HOUSTON — Ever since he can remember, Anthony Pumphrey Junior has wanted to be a pilot.
“I blame my dad for this one. I think I made that decision when I was two weeks old. My dad worked for the airlines. The story goes, they threw me in an airplane and I never wanted to get back out since,” he said.
Pumphrey flew his first plane at age 8 and now has his commercial pilot’s license as a college freshman at Texas Southern University.
“For me, a lot of times, even today, I look out that window and look down and I’m like ‘whoa,’” he added.
Anthony is just the kind of student that Southwest Airlines wants to keep track of. The Dallas-based airline recently announced a partnership with TSU to create a pipeline for new pilots.
In school, students will earn a bachelor’s degree, in addition to a pilot’s certificate.
Then, after working for smaller airlines, those future TSU graduates can apply at Southwest.
Along the way, they are mentored by Southwest pilots.
“There are nine HBCUs with aviation programs. Only three of them own their airplanes. Texas Southern University owns our own airplanes,” said Dr. Terence Fontaine, the director of aviation at TSU.
But why Texas Southern? It is an HBCU – a historically Black college or university – and like every airline, Southwest is trying to diversify its pilot ranks.
“Well, we know we have work to do and need to do and really and truly want to do from a pilot perspective,” said Lee Kinnebrew, Southwest’s vice president of flight operations. “We do want to have a diverse workgroup. We want to represent not only the customers but the communities we fly to.”
Diversifying the flight deck is not just something Southwest is doing. The majority of all commercial airline pilots today are white men. They make up more than 90-percent of those in this field. Black pilots are scarce and only account for two and a half percent of commercial pilots. Even more rare are minority women.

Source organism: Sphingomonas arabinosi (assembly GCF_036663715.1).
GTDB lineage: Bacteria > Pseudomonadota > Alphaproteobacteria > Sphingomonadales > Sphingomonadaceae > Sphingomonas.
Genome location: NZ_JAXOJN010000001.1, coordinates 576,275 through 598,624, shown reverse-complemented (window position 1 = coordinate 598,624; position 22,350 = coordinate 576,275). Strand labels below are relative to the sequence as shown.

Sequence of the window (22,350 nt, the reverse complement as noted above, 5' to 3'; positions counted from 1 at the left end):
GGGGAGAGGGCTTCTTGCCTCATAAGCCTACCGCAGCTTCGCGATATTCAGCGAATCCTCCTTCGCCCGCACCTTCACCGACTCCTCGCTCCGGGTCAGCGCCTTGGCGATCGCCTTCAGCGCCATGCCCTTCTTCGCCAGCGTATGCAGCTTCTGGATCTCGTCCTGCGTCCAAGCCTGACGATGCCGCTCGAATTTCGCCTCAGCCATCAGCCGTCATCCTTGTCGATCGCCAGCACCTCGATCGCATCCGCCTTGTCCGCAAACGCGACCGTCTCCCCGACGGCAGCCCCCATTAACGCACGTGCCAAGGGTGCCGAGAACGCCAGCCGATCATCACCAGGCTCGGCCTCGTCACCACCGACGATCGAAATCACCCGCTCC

“Nobody in my family flies so it was kind of a shock to them. My mom tells me “I never thought you’d consider being a pilot” but for me, it was a natural curiosity. I was always curious about space and aircraft and – because it was just so amazing to me,” said Katherine Cabrera, a TSU junior.
She is among the students applying to join the Southwest program at TSU.
Last year, United Airlines started a similar initiative with three HBCUs.
In February, Delta announced it was doing one, as well.
Then in March, Southwest joined TSU.
“One day, one day when I’m with my family, I know it’s going to happen. I’m going to be walking down the concourse of some airport somewhere and I’m going to see one of these TSU students,” said Dr. Fontaine.
Realistically, it could take close to a decade to go from TSU student to Southwest pilot.
But it’s a long play for all involved. The airline will need new pilots in the future and graduates will need a place to land.
Southwest says between Texas Southern, military retirees and private flight school graduates, the airline anticipates having a pool of 700 potential pilots in the coming years.